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Florida Newspaper Pays Reporters to Sell Ads

Categories: Media Watch
dayontabeachnewsjournal.jpg
Even in this rapidly changing media environment, there's one golden rule any news publication worth the paper its printed on still abides by: a strict wall between sales and editorial. Well, The Daytona Beach News-Journal has decided to offer bonuses to its editorial staff for selling advertisements and subscriptions.

Like most daily papers in Florida, The News-Journal has been down on its luck. Revenues, staff, and circulation have all dropped in the past few years.

Current publisher Michael Redding took on co-ownership of the paper about a year ago and, according to Poynter, has rolled out a ridiculous new bonus initiative: "Anyone selling a three-month subscription to the paper would get a $25 bonus, or $50 for a six-month subscription. Anyone selling $100 worth of advertising would get $50."

"Anyone" includes reporters. In case you weren't aware, this presents an unorthodox conflict of interest. Every serious paper that purports to report the news in an unbiased journal keeps its reporters as far away from selling advertisements as possible. It presents the opportunity for a source or story subject to offer to buy an ad from a reporter in order to soften its coverage.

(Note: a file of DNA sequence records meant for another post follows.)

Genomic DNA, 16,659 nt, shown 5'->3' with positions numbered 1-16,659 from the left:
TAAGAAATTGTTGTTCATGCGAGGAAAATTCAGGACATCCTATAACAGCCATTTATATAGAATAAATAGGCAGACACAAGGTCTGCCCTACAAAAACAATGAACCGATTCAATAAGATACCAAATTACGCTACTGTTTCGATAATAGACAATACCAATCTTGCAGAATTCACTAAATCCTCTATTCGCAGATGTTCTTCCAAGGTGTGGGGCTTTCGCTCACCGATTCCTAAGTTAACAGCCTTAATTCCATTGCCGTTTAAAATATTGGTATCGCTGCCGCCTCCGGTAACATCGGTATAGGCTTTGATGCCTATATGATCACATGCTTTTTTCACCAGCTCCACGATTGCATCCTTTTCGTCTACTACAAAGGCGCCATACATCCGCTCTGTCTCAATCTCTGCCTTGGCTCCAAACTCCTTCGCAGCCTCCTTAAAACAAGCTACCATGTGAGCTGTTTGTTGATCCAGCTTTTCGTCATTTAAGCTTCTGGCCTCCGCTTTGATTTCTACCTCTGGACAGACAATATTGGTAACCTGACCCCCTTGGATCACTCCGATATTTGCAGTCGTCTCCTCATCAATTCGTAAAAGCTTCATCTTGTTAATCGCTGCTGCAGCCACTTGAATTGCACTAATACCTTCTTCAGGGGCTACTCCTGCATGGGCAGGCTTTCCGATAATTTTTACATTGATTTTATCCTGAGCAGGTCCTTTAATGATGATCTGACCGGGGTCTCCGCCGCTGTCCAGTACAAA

"People are just so freaked out by this situation. I think there's Stockholm syndrome going on," one employee tells Poynter. "I'm worried about it becoming mandatory, not just an incentive."

If you ever hear similar schemes coming out of the offices of The Miami Herald, Sun-Sentinel, or New Times, it pretty much means it's game over for the South Florida media.

Follow Miami New Times on Facebook and Twitter @MiamiNewTimes.

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3 comments
Sakara
Sakara

reporters have ALWAYS been scumbags.

no1lady
no1lady

@blah.....Just goes to show that people comment without the full information, the Miami Music Festival in 2009 shut out tons of local venues & bands and MANY MANY people...not just the New Times, commented on its lack of professionalism and how badly organized it was...along with the fact that some of the most popular venues were shut out. So NT was involved this year...and it was better...those are just the facts...one has nothing to do with the other...

Blah
Blah

ha ha ha at least Redding's being straight up. The "wall" between ads and editorial is a myth. Compare, por ejemplo, the New Times' favorable coverage of the Miami Music Festival 2010 --- when NT was a sponsor -- with its harsh criticism of MMF 2009, when NT had no skin in the game.

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